Sal & Jesse: If it weren't for struggle, there wouldn't have been affordable housing programs and the like.  Capitalism doesn't just give away breaks to the poor (or anyone else for that matter); the poor have to extract them from the greedy paws of the capitalists!  Luckily, we do have a democracy wherein by and large many elected representatives uphold the rights of the majority - who are not rich.  Thus we still have some controls on the greed of the rich.  

It is impossible to exaggerate the price moderate income people have paid and continue to pay, in exploitation and in so many other ways.  

Regarding the walkway, consider that for many in Eastwood, it is *all* they have!  There is no option for a nice vacation to the Caribbean & so forth.  There is no money for that.  

Jesse, it's wonderful that you have relatives who have served - yet for some from poor backgrounds, military service is perhaps the only way out.  And the reward?  You tell me.  

Anyway, I am pleased I guessed correctly that Jesse is from a nice suburb or exurb - this explains your devotion to the idea of "improving" the arcade, presumably so it'll be more "home-like" for you.  

bakgwailo said...


Jesse Webster said...

Well, Cheshire, if this break from reality is the only vacation you can hope for, I'm inclined to let you enjoy it.

I'd invite you to my native "exurb," as you call it, but with a population smaller than that of Eastwood over an area slightly larger than Manhattan, I don't think you'd be able to hack it. Too many greedy capitalist (not to mention carnivorous!) coyotes. And no sidewalks -- not even the uncovered kind!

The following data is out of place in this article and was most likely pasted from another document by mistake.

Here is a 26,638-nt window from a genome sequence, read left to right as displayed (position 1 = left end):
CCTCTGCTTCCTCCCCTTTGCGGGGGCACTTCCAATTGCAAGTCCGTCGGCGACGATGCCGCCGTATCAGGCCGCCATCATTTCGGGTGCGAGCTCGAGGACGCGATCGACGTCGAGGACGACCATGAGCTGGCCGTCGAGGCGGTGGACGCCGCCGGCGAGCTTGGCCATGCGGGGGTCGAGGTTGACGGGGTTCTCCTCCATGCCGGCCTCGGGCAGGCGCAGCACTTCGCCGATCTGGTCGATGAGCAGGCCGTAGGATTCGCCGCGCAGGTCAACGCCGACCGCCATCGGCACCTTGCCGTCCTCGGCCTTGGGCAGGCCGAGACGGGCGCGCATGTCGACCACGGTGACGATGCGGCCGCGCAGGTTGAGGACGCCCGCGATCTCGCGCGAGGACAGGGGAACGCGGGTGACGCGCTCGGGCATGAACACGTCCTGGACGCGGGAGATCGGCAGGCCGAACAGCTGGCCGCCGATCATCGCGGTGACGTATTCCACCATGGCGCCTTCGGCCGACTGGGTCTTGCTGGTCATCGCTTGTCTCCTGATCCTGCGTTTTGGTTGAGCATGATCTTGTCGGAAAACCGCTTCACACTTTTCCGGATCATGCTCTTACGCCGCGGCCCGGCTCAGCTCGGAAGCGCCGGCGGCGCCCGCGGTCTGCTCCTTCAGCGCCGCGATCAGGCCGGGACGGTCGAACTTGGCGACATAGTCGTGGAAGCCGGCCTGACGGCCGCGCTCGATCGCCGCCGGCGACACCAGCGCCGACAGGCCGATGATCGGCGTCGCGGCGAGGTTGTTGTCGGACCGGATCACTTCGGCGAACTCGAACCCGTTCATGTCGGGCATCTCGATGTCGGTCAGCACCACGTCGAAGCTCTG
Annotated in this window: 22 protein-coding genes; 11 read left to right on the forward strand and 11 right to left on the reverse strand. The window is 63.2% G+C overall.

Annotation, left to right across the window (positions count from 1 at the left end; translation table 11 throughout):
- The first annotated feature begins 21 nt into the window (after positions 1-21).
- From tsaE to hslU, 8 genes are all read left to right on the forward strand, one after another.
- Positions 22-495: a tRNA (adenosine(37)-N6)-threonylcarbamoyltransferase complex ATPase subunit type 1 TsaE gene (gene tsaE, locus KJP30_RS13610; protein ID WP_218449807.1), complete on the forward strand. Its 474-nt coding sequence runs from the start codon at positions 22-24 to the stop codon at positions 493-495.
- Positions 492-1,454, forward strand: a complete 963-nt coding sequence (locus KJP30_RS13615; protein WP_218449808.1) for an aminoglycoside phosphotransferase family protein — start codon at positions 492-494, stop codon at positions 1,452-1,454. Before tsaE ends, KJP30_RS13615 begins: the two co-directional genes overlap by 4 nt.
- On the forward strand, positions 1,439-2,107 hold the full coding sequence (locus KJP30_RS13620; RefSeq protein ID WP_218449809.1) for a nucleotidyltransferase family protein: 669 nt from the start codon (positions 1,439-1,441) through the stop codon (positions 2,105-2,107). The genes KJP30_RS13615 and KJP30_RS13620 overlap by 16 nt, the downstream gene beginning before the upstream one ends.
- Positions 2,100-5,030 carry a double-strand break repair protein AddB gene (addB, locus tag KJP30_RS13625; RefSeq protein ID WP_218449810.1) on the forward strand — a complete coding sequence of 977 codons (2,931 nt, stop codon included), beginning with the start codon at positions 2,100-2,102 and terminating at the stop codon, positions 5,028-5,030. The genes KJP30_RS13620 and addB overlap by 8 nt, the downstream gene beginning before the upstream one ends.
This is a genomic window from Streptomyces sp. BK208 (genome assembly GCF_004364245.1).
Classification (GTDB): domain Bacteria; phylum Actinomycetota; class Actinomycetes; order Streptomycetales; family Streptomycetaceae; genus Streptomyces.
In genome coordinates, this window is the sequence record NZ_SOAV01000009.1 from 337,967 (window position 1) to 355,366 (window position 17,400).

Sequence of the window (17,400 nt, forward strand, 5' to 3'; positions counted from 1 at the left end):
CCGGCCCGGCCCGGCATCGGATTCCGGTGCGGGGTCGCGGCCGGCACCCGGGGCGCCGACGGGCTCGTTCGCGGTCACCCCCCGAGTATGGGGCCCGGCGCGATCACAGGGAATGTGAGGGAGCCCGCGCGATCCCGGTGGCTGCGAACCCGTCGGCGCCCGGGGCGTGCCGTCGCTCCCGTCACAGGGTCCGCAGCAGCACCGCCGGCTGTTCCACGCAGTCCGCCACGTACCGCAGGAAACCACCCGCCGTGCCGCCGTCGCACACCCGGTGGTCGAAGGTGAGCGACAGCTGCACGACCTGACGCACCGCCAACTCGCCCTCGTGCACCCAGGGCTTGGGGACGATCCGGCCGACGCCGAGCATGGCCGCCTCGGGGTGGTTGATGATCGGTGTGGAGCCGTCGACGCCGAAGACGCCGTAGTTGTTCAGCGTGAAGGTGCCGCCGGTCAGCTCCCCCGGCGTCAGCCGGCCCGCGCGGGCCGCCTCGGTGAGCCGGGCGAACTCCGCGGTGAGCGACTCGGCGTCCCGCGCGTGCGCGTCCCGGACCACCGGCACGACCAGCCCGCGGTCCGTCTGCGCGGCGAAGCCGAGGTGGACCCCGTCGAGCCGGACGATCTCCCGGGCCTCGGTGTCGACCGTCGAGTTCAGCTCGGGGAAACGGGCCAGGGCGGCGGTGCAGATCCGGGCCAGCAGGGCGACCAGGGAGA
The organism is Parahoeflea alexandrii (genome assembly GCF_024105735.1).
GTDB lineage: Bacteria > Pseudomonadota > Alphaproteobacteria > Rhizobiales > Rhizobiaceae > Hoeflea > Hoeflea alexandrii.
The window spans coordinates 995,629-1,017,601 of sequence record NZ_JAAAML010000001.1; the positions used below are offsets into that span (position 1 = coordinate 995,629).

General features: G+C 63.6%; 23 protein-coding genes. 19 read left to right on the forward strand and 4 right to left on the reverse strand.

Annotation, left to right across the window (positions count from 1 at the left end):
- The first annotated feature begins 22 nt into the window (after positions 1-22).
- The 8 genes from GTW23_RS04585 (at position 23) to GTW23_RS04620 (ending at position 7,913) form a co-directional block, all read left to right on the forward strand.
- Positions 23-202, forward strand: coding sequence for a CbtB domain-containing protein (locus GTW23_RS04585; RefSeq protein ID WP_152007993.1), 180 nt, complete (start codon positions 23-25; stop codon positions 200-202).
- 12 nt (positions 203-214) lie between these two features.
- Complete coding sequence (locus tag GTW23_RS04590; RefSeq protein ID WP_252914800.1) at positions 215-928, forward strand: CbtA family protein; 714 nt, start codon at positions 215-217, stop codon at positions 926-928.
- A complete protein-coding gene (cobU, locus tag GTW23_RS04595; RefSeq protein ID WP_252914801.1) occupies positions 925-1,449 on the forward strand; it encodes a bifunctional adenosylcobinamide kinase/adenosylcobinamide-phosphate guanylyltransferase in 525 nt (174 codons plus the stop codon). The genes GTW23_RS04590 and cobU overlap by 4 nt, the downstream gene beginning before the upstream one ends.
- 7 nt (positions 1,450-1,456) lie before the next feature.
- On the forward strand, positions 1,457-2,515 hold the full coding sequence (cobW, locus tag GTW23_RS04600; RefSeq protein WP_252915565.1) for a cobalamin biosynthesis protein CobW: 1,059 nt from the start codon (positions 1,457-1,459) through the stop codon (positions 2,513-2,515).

YetAnotherRIer said...

Am I blind? How many of the tenants living in those 1000 apartments hang out in front of Eastwood during bad weather? Yes, there are some. Mostly the same faces and maybe 20 people at most. Most people do not call this place their place of relaxation akin to somebody else's Caribbean cruise. RI, LIC, and Manhattan all have much better places to offer that are used by all kinds of people.

You are trying so hard to turn this into a racial/socioeconomic conflict. I wonder what your real agenda is.

YetAnotherRIer said...

Yes, Frank, my point of view is that a) I like the idea of removing the glass panels because of the looks, b) I don't see safety concerns for me and my children (no matter what data you throw at me I will insist that I am in charge of my own and my children's safety, especially in places like NYC) , and c) I am in favor of weather appropriate clothing. Listen, I live in Manhattan Park (cue CheshireKitty throwing insulting me how I dare to look down at all the poor people) and I don't even take the red bus, no matter what the weather is. I don't require covered sidewalks, I'll be happy to get rid of them in oder to make the WIRE buildings look more attractive. But then again, this is a matter of taste and personal opinion only.